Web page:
“I know.” He’d been asking for me for the past two days. Ever since I’d ran out of there with my brain and heart exploding.
“You’re scared. Now you’ve gotten what you so desperately sought, you’re scared of what you’ll soon need to do.” There was no hesitation to her words. Only gentle assumption.
My throat tightened, as did my hands around the armrests.
Ainx returned with a box in hand and his face paling. “My queen, one of the messengers just arrived.”
“Evidently,” I said, eyeing the box with a raised brow. “What is it?”
Ainx held it away from him as though he was afraid to sully his uniform. “It smells of decaying flesh.”
My stomach dropped, and I rose, moving around Truin to descend the stairs and take the box from him.
A scream lodged in my throat when I tore off the gilded golden lid to find two long fingers tucked away on a crisp white pillow. Drops of blood stained the satin in a few places, like crimson beads over snow.
They looked as if they’d been hacked from his hand, the skin prickled and pruned where the blood had dried, bits of bone peeking out.
Truin made a retching sound behind me.
With unsteady hands, I slid the lid back on and clutched the box tight to my stomach. Relief and regret warred. “He’s alive then.”
Ainx nodded. “Though I loathe to think how many body parts might be severed before he’s not.”
I ignored the undertone to his statement. “Prepare Wen and several guards.”
“Where are you going?” Truin asked.
I was already leaving the room with plans to grab a small satchel and change of clothes. “To visit an old friend.”
The lord of the east lived a half day’s ride from the castle, and though I’d never ventured to his estate before, I’d heard talk of it and some of my guards knew the way.
As far as I was aware, with the exception of a few staff, the lord lived alone. Ever since he’d lost his wife.
Rumor stated that she threw herself off a cliff into the falls that crashed downstream to meet with the Gray Sea some months after giving birth to a stillborn. I’d often wondered if she was the reason he’d never found someone else. If perhaps she was the reason our every exchange in our earlier days, and even now, was swathed with conflicting moments. I’d never asked.
At first it was because I didn’t care to. And now, it was because I probably cared more than I should.
Though it was rare for our kind to vow more than once in our long lifetimes, it still happened. There were few ways to escape a vow. Death, pleading—so long as both parties were in agreeance—with the crown, or treason.
Zad had remained a fixture in my court in the days after Raiden had been exiled for the latter.
Word declared his manor to be a sprawling glass rectangle with gardens upon the roof that overflowed to curtain the sides of the house, giving the appearance of an oversized, inside out greenhouse.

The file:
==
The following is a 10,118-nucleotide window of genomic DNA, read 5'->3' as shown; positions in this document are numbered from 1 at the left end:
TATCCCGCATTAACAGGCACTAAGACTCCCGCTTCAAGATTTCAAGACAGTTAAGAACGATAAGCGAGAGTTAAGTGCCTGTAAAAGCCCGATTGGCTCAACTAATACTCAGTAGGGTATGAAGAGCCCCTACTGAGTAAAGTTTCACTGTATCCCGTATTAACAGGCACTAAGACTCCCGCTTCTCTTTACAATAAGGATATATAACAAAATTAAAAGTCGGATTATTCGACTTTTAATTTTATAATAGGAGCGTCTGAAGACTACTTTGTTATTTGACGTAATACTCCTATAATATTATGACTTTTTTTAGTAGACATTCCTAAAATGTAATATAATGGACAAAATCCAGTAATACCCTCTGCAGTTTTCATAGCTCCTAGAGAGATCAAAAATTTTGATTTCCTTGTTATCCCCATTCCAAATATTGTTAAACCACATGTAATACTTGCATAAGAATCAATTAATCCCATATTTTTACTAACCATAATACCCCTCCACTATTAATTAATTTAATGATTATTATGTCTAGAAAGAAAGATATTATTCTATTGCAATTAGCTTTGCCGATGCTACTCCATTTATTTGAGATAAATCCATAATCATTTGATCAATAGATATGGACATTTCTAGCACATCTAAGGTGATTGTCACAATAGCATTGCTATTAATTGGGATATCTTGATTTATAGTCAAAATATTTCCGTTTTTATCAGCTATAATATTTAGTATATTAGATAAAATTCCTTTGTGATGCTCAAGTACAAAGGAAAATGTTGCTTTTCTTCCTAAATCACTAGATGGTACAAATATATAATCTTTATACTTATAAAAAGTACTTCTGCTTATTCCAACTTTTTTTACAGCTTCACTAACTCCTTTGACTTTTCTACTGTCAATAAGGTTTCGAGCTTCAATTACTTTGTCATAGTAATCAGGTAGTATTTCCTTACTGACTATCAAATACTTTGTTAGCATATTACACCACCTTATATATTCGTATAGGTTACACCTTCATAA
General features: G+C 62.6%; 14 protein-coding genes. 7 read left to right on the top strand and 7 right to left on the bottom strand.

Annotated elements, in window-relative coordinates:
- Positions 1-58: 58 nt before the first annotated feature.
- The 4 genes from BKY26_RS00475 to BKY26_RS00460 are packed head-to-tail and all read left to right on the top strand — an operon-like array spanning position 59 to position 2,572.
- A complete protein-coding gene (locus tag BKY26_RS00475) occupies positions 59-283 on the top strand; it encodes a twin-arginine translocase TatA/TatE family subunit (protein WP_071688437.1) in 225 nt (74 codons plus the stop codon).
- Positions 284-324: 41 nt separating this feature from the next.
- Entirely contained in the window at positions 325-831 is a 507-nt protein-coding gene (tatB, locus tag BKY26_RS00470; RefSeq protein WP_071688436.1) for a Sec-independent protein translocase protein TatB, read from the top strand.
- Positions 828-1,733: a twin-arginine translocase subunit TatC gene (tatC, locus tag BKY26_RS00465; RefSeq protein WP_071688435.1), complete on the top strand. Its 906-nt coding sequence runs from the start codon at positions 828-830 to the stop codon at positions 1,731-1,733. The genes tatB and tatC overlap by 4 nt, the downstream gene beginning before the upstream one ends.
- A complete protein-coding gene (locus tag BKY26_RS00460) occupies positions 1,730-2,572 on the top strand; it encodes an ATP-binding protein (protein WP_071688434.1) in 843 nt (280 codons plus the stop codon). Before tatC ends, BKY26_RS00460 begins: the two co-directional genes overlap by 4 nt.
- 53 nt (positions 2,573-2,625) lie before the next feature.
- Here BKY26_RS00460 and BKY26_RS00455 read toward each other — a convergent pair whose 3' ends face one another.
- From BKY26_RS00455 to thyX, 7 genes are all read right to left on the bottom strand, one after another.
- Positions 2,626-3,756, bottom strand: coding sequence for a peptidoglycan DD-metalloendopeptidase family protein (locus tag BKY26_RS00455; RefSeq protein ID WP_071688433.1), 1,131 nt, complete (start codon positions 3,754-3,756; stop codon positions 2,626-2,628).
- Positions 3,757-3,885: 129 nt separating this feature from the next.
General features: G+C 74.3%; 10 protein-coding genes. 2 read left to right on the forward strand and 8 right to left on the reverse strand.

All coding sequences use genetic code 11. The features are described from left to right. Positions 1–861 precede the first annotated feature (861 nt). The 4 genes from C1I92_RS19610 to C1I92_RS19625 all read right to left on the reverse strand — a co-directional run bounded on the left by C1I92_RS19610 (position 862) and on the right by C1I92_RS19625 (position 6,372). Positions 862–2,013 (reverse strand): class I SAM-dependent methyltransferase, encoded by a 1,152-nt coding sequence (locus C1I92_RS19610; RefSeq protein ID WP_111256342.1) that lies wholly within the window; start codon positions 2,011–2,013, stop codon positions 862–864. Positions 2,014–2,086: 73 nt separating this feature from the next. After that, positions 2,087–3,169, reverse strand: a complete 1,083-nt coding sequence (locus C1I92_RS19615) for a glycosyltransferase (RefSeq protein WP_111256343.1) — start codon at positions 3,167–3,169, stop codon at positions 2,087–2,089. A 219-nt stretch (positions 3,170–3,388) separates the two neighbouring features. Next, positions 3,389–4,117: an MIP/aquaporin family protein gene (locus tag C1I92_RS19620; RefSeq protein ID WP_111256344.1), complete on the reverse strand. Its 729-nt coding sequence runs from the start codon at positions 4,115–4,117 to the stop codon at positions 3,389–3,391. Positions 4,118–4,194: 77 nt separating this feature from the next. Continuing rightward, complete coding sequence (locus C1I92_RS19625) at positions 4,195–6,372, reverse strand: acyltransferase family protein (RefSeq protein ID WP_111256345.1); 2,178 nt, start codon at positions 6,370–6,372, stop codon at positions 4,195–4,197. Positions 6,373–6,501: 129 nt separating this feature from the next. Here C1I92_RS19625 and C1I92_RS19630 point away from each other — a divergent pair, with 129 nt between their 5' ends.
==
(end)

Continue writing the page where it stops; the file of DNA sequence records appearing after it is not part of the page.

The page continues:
The whispers were not wrong, though they rarely ever were.
We exited the dark foliage of the Winding Woods and emerged into a starlit valley. Hooves thundered down the incline as we hurried to get out of view. We might have been in the lord of the east’s territory, but that had never stopped miscreants from doing what miscreants did before.
Dirt sprayed beneath Ainx’s horse as he led the way through mounds of moon-kissed grass riddled with white flowers.
I could see stables to the far left of the gated estate; a large white wooden expanse that looked as though it’d house at least twenty horses. Idly, I wondered if he had that many, or if he kept space for guests. Then I wondered how often the broody beast even had guests.
I shook off my useless thoughts and relaxed my thighs as we wound into the valley of his home. Behind the white wrought iron fence, which I knew would be warded, was a thin forest that stretched for miles—all the way to the cliffs where his wife took her life.
We dismounted as soon as the gates opened, our legs aching and stomachs growling after stopping only long enough to relieve ourselves and refill our canteens.
I grabbed my satchel from the saddle and handed Wen’s reins to Azela as a female with golden hair and matching eyes appeared and directed the guards to the stables.
On my own, I absorbed the pristine gardens filled with every type of flower imaginable, and even some that didn’t seem real. They littered the lawn before Zad’s glass home in small clusters, in larger groups upon the fence line, and in beds that raced along the glass exterior.
The scent of jasmine, lavender, roses, and other unnamable flora saturated the early evening air.
Drawing a slow breath, I felt my eyelids flutter.